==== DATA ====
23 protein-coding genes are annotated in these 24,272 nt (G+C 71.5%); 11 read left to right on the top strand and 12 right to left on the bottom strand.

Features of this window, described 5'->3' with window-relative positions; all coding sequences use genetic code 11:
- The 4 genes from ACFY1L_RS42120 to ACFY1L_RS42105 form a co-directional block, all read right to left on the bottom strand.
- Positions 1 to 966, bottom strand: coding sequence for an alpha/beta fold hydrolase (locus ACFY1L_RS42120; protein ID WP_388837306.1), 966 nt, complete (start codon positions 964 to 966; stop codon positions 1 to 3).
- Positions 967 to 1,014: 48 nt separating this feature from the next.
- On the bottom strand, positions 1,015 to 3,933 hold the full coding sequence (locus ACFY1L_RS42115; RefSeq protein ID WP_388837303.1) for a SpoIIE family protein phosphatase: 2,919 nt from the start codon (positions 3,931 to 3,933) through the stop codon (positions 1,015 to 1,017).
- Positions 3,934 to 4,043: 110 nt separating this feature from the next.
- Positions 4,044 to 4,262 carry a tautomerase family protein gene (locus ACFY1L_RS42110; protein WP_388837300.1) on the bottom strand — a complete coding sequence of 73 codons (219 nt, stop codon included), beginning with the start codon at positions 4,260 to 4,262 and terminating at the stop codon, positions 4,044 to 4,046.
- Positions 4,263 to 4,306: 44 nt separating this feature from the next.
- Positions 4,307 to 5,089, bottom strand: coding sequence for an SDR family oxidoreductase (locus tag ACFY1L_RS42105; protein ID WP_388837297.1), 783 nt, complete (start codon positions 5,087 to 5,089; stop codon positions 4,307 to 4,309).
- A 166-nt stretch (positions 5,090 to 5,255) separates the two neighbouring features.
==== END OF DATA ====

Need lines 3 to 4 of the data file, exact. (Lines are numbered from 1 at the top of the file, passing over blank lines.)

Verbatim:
- The 4 genes from ACFY1L_RS42120 to ACFY1L_RS42105 form a co-directional block, all read right to left on the bottom strand.
- Positions 1 to 966, bottom strand: coding sequence for an alpha/beta fold hydrolase (locus ACFY1L_RS42120; protein ID WP_388837306.1), 966 nt, complete (start codon positions 964 to 966; stop codon positions 1 to 3).